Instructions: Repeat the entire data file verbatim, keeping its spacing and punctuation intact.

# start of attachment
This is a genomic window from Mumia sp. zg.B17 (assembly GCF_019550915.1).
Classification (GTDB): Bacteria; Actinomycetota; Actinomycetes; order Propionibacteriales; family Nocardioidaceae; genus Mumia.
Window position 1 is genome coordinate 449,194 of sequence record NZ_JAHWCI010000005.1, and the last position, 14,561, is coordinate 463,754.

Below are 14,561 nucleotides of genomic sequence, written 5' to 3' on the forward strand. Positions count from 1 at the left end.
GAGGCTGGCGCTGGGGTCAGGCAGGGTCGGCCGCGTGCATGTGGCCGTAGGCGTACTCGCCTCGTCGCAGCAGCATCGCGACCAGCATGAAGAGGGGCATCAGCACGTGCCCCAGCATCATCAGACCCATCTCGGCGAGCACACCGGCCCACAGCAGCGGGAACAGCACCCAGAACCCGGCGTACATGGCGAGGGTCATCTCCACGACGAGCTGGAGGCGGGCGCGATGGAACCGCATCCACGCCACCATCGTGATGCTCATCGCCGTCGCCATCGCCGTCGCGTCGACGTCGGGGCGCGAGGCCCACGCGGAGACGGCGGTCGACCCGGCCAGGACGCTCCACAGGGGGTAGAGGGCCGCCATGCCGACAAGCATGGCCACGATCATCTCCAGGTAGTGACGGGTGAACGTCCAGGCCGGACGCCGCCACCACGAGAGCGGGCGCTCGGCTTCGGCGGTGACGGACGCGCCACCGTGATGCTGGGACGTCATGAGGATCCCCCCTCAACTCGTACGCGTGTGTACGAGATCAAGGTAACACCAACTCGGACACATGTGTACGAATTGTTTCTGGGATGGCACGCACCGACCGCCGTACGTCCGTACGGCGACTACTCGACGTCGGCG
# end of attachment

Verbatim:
This is a genomic window from Mumia sp. zg.B17 (assembly GCF_019550915.1).
Classification (GTDB): Bacteria; Actinomycetota; Actinomycetes; order Propionibacteriales; family Nocardioidaceae; genus Mumia.
Window position 1 is genome coordinate 449,194 of sequence record NZ_JAHWCI010000005.1, and the last position, 14,561, is coordinate 463,754.

Below are 14,561 nucleotides of genomic sequence, written 5' to 3' on the forward strand. Positions count from 1 at the left end.
GAGGCTGGCGCTGGGGTCAGGCAGGGTCGGCCGCGTGCATGTGGCCGTAGGCGTACTCGCCTCGTCGCAGCAGCATCGCGACCAGCATGAAGAGGGGCATCAGCACGTGCCCCAGCATCATCAGACCCATCTCGGCGAGCACACCGGCCCACAGCAGCGGGAACAGCACCCAGAACCCGGCGTACATGGCGAGGGTCATCTCCACGACGAGCTGGAGGCGGGCGCGATGGAACCGCATCCACGCCACCATCGTGATGCTCATCGCCGTCGCCATCGCCGTCGCGTCGACGTCGGGGCGCGAGGCCCACGCGGAGACGGCGGTCGACCCGGCCAGGACGCTCCACAGGGGGTAGAGGGCCGCCATGCCGACAAGCATGGCCACGATCATCTCCAGGTAGTGACGGGTGAACGTCCAGGCCGGACGCCGCCACCACGAGAGCGGGCGCTCGGCTTCGGCGGTGACGGACGCGCCACCGTGATGCTGGGACGTCATGAGGATCCCCCCTCAACTCGTACGCGTGTGTACGAGATCAAGGTAACACCAACTCGGACACATGTGTACGAATTGTTTCTGGGATGGCACGCACCGACCGCCGTACGTCCGTACGGCGACTACTCGACGTCGGCG